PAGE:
Greater Equality for India’s Muslims Can Mean Greater Equality for Muslim Women


Last month Muslim women from around India
met at the third
annual convention
at the Bharatiya
Muslim Mahila Andolan (BMMA)
– the Indian Muslim Women’s Movement.  Led by their founders, Zakia Soman, Naish Hasan, and Noorjahan Niaz –
the 1500 women met to bring their issues to the fore of discussion and debate
on women’s rights in India. The BMMA exemplifies the reality that women’s
rights movements face in addressing the numerous issues and challenges of both
the struggle of women and the upliftment of entire communities
to which
women belong.

For women who actively occupy some other
minority status choosing between these two or more identities is ongoing –
whether it is defending these multiple identities or understanding oppression
within them.  Muslim women in India
occupy this space.  As a religious
minority Muslims are given particular deference with regard to family and
personal law.  For Muslim women
this means dealing with the reality of ill treatment being both justified by
religion (often manifesting through informal court mechanisms) and supported by
the state who does little to ensure that the Muslim community, and especially
Muslim women, are able to access the basic services they desperately need and
further marginalize the Muslim community. 
On the other hand, being Muslim and marginalized mean that women are
constantly defending their faith and their freedom to practice.

The women of the BMMA gathered under the
meeting theme: “When Will We Become Full Citizens?” harkening to the exclusion
of Muslim women from both secular and religious spheres of power and decision
making. The women of the BMMA called for an ongoing examination of the Sachar Committee
Report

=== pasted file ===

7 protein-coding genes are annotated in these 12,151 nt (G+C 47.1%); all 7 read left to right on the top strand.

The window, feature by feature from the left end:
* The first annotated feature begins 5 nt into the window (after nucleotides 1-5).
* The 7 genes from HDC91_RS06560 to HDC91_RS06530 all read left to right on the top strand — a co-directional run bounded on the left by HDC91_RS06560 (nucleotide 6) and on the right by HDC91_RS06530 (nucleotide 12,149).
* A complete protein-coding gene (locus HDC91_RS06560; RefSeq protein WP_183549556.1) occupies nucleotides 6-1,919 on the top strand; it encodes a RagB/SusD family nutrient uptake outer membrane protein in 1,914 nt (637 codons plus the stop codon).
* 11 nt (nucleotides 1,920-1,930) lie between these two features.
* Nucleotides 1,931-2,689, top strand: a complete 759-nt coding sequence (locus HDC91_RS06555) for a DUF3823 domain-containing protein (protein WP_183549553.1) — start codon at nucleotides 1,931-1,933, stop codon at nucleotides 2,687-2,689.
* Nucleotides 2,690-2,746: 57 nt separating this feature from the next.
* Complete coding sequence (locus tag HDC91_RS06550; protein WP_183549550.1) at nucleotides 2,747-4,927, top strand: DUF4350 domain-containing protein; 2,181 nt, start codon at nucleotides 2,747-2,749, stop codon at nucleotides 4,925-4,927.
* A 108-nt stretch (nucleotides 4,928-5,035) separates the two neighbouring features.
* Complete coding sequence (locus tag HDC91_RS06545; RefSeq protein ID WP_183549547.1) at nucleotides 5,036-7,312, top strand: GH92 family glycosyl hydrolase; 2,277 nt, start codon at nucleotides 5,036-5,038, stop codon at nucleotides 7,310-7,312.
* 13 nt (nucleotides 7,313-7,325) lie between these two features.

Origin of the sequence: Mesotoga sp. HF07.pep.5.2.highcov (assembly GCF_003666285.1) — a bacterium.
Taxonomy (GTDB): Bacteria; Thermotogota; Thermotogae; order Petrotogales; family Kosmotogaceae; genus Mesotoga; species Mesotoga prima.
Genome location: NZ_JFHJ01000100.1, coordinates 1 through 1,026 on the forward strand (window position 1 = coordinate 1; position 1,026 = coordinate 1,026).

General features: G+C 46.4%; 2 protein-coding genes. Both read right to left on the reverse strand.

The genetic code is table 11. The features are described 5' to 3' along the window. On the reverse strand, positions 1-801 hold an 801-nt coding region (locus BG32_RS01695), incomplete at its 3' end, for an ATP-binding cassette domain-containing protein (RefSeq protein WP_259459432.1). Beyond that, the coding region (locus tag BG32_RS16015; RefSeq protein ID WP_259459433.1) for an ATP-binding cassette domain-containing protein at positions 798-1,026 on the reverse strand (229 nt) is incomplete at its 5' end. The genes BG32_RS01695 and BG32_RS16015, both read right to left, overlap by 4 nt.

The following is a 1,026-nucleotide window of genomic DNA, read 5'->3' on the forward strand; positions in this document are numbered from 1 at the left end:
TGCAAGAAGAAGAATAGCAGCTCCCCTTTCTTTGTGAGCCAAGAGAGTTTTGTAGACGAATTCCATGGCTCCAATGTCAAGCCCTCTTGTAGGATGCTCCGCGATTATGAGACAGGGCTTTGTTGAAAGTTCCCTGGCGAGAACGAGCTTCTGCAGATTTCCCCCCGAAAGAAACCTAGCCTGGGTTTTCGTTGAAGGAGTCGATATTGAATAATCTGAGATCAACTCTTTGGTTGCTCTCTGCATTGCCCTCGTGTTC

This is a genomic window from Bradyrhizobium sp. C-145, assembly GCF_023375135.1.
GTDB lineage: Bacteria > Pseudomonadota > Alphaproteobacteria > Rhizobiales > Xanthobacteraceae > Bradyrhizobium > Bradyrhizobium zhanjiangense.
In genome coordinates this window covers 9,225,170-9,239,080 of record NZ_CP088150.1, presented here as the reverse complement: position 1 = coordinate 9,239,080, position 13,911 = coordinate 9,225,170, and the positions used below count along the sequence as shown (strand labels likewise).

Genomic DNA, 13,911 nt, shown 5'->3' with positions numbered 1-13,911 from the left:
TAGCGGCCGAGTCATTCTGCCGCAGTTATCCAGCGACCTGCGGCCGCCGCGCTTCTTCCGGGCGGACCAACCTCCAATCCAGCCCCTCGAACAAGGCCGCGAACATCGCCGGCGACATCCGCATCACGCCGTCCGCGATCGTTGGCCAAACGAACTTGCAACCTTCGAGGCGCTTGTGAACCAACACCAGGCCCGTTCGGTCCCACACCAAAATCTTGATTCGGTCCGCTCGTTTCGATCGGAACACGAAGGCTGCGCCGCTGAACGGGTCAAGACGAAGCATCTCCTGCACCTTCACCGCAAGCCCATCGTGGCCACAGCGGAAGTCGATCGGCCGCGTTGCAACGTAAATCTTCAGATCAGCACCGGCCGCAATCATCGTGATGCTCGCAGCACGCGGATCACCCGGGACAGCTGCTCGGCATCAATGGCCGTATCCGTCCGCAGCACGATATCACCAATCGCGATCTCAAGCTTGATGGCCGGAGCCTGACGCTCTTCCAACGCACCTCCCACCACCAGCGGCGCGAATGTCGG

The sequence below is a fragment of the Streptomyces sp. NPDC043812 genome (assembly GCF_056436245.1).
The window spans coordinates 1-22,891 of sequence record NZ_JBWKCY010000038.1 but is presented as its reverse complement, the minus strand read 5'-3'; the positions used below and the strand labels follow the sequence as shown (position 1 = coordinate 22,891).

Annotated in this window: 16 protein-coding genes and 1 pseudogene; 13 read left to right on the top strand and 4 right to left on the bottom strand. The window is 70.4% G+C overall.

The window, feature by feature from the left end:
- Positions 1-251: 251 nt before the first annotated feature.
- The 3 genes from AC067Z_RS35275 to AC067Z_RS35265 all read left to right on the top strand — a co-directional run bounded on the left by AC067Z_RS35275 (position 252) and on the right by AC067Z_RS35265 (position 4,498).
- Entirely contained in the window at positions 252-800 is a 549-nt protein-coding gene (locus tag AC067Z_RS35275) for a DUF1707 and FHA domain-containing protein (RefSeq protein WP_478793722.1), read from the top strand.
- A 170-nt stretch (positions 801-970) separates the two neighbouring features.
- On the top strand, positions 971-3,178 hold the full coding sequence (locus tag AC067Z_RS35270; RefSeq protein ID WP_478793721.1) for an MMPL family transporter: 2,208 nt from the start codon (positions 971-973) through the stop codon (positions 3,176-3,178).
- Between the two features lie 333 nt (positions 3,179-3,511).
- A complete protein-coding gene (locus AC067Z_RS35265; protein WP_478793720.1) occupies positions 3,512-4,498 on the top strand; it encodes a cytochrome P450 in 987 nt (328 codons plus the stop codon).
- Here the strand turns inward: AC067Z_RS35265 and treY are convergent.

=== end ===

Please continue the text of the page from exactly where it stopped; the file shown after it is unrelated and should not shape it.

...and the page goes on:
, a study commissioned by the Prime Ministers Office, highlighting
the problems of the Muslim community in India including  access to education (less than 4% of
Muslims graduate from school and literacy rates are far below the national
average for Muslims), health, and sanitation.  Alongside these issues of basic needs the report
acknowledges the ongoing political targeting of Muslims– the high presence of
police in Muslim localities, the disappearance and questioning of Muslim boys
and men, and the isolation of Muslim communities connected to political
marginalization.  The active
mistreatment of Muslims in India came to fore in the horrific genocide in Gujarat
in 2002
, in which amongst other gruesome acts of violence women were
specifically targeted
as the bearers of Muslim culture, community, and
religion.

Recognizing that women’s rights, especially
for Muslim women, are often dependent on the upliftment the Muslim community,
and that women’s issues cannot be addressed in isolation the BMMA made a series
of requests to the government of India. These demands of the BMMA were drafted
and compiled through consultation with the broader membership of the
network.  These requests include
increased access to education, increased access to basic infrastructure, an end
to communal violence, and end to the targeting of Muslims as terrorists
including constant surveillance, and reformation of personal law.

The broad approach that the BMMA takes to
women’s rights is illustrative of an underlying questions within women’s rights
activism – is focusing on only women’s rights enough? Do we need to have a
broader focus on social and economic inequality in order to really transform
society (for everyone including women)? How do we do this given resource
constraints? In the case of the Indian Muslim women’s movement, the BMMA has
made clear that the rights of women are nestled within and will only be
realized when both the basic needs of the Muslim community are met and Muslims
are no longer seen as suspect citizens.

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  • sahmed1202

    Interesting piece! I like the way it highlights a new lens through which to view Muslim women’s rights in the context of India and the legal system. Awesome, Aziza!